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SERS intracellular monitoring of Galunisertib release from porous diatomite nanoparticles in colorectal cancer cells.
* 1, 2 , 1 , 1 , 3 , 3 , 4 , 4 , 1
1  National Research Council, Institute of Applied Sciences and Intelligent Systems (ISASI), Unit of Naples, 80131, Italy
2  University of Naples Federico II, Department of Pharmacy, Naples, 80131, Italy
3  National Research Council, Institute of Genetics and Biophysics (IGB), Naples, 80131, Italy
4  National Research Council, Institute of Biochemistry and Cell Biology(IBBC), 80131, Italy
Academic Editor: Rui C. Martins (registering DOI)

Nanoscale delivery systems have been investigated for disease treatment due to their well-recognized advantages, including the sustained delivery of drugs to cells, enhanced therapeutic efficacy, and reduction of undesired effects compared to conventional treatments. The application of nanocarriers in medicine is still hampered by significant experimental challenges, such as the investigation of the drug release profile in living cells rather than in cell medium. Here, we describe a hybrid nanoplatform for monitoring the drug release in colorectal cancer (CRC) cells at a femtogram scale by Surface-Enhanced Raman Scattering (SERS). Specifically, the anticancer drug Galunisertib was encapsulated in porous diatomite nanoparticles (DNPs) decorated by 25 nm gold nanoparticles (AuNPs) and capped by a layer of gelatin1. The combination of the drug-loading capacity of DNPs with the strong Raman enhancement of molecules close to AuNPs enabled combining therapeutic purposes with label-free intracellular drug monitoring. The hybrid nanoplatform integrated bio-imaging and drug delivery goals without the use of any fluorophore or marker, avoiding fluorescence-quenching issues. Thanks to the strong enhancement provided by the AuNPs, the drug release profile was monitored and quantified by SERS with a femtogram scale resolution. When the gelatin layer was digested by proteases, Galunisertib was released and the SERS spectrum of the drug decreased as well, allowing to quantify the amount of drug released in CRC cells within 48 hours. The results were compared to in vitro investigations performed with spectroscopic techniques, revealing that the gelatin layer caused both a sustained and pH-sensitive release of Galunisertib. The drug release was faster in the acidic microenvironment and slower in the physiological medium. The therapeutic outcomes of the nanoplatform were finally tested in the CRC cell line, revealing that the Galunisertib delivery system improved drug efficacy, reduced its toxicity, offering an alternative administration route for cancer treatment.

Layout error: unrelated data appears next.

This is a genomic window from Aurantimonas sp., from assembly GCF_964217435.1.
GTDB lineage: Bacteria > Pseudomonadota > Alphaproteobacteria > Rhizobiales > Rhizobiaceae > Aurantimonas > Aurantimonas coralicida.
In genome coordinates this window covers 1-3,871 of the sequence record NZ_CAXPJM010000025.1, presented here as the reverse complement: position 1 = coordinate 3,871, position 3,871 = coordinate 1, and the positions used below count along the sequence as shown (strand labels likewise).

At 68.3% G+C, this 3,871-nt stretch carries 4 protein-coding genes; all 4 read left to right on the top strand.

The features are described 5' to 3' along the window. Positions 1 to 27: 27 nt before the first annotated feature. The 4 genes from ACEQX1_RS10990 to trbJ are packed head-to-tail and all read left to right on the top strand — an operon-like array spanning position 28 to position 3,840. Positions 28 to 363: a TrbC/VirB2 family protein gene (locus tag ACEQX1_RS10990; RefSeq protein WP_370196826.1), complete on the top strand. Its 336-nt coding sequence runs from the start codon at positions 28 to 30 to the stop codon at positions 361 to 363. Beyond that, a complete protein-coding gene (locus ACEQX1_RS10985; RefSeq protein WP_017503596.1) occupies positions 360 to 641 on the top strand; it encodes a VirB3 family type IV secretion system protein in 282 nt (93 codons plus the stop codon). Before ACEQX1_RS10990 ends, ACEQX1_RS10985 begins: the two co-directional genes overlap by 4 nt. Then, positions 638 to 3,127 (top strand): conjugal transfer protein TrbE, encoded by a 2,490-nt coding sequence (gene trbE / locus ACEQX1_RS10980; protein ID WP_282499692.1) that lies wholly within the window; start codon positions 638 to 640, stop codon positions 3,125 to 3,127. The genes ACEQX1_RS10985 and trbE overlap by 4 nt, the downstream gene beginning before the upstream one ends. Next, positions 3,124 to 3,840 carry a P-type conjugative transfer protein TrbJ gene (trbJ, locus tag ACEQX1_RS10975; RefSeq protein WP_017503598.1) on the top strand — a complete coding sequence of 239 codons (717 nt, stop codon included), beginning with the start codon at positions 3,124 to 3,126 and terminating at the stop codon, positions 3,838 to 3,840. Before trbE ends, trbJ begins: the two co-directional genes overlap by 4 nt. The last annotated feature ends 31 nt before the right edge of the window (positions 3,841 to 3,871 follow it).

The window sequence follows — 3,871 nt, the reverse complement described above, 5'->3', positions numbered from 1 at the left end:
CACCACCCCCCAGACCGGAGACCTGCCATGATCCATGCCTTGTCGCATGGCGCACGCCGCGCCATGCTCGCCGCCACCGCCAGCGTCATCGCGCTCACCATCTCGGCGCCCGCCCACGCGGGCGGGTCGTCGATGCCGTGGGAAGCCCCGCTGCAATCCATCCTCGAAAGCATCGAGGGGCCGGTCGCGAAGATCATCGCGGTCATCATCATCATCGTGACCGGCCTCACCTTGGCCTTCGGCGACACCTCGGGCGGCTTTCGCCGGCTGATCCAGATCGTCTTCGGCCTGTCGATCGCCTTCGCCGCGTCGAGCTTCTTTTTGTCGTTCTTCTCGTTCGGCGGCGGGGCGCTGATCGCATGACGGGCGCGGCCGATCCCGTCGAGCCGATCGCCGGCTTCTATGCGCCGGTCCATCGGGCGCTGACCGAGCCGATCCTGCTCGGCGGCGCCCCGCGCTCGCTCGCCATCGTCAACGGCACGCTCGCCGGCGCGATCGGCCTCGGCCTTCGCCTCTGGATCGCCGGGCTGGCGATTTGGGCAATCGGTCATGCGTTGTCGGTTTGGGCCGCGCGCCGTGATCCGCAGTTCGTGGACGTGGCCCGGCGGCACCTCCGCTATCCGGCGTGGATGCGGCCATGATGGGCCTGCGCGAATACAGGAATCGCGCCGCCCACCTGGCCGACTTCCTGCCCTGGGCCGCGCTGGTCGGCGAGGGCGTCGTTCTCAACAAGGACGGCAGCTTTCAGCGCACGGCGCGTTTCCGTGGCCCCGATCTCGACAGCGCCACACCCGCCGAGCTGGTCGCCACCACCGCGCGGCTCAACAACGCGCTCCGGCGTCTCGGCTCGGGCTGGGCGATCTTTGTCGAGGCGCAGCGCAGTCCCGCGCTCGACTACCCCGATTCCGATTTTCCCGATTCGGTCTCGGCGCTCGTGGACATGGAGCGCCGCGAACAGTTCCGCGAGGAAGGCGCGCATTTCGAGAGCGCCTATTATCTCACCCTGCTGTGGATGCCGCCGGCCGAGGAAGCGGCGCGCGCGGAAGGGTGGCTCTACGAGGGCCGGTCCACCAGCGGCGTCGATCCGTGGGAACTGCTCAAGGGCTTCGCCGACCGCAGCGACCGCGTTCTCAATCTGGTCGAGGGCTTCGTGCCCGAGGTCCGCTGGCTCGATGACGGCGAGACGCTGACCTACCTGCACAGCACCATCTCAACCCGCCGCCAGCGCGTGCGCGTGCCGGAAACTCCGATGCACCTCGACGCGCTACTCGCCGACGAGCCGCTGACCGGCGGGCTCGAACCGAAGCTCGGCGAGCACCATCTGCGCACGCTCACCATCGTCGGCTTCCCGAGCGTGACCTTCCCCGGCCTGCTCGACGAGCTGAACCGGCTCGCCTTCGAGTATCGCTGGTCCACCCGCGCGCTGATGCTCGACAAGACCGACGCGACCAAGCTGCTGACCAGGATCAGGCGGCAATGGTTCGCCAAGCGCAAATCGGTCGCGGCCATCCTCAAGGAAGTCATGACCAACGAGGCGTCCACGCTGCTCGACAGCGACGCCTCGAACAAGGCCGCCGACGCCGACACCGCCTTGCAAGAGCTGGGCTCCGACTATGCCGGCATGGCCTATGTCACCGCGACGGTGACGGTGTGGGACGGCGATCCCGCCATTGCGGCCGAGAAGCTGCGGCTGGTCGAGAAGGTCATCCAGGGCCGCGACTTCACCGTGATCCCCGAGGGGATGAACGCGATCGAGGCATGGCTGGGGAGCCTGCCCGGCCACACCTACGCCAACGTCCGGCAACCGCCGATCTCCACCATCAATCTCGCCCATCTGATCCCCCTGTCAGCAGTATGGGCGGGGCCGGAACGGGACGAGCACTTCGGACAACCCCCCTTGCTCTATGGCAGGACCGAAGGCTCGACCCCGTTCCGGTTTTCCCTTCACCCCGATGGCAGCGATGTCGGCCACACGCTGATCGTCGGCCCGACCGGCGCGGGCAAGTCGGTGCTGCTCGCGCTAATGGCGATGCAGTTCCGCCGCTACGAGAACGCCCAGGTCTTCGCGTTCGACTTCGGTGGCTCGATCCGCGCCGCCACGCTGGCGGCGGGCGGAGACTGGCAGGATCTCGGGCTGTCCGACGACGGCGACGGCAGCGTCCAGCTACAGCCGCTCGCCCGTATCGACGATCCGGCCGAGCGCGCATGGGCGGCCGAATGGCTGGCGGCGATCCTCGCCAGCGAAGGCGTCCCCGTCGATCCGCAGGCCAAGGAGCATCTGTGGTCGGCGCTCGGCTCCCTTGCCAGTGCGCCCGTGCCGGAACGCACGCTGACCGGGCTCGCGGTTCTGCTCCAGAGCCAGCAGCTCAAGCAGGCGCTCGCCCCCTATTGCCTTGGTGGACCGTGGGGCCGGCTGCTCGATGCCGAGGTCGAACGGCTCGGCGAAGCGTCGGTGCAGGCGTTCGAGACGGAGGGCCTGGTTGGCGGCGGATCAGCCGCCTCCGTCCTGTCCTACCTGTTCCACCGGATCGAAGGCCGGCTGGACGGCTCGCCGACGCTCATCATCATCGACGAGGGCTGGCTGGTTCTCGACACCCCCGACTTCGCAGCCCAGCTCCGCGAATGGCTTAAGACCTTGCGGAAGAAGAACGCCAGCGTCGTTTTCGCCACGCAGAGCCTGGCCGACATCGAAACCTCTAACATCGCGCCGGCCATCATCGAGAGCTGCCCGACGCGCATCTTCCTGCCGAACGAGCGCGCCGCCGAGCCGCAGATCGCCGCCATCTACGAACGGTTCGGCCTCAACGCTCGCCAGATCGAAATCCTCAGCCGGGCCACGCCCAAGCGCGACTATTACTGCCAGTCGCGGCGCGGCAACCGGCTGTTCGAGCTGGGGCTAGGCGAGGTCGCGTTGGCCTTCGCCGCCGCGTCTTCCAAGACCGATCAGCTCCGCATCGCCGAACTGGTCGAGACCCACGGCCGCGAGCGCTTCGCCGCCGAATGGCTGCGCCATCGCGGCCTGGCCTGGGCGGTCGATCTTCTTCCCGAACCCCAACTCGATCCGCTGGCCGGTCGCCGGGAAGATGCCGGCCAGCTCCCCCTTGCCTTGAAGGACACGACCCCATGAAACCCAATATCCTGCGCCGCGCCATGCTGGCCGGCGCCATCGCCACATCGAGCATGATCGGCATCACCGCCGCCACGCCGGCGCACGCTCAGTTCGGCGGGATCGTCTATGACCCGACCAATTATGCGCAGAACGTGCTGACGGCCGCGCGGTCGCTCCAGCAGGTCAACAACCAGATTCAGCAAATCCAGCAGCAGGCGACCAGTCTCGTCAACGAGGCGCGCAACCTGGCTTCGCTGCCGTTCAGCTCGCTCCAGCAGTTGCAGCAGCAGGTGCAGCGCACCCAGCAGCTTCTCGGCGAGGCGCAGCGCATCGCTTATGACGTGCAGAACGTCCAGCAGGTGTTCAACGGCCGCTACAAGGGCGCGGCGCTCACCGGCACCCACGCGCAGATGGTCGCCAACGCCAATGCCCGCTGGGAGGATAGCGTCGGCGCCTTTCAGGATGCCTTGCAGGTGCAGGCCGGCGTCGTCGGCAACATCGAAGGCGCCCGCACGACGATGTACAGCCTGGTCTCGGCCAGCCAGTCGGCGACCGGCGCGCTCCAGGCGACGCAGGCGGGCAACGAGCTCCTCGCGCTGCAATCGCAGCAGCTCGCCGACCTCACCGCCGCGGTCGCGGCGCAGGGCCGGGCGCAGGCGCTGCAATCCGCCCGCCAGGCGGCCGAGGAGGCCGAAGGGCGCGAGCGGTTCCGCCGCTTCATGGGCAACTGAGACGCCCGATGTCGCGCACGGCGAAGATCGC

Tramontano, C.; Chianese, G.; Terracciano, M.; De Stefano, L.; Rea, I.; "Nanostructured Biosilica of Diatoms: From Water World to Biomedical Applications", Appl. Sci. 2020, 10, 6811.

Keywords: diatom, colorectal cancer, SERS, Galunisertib, sensing, nanoparticles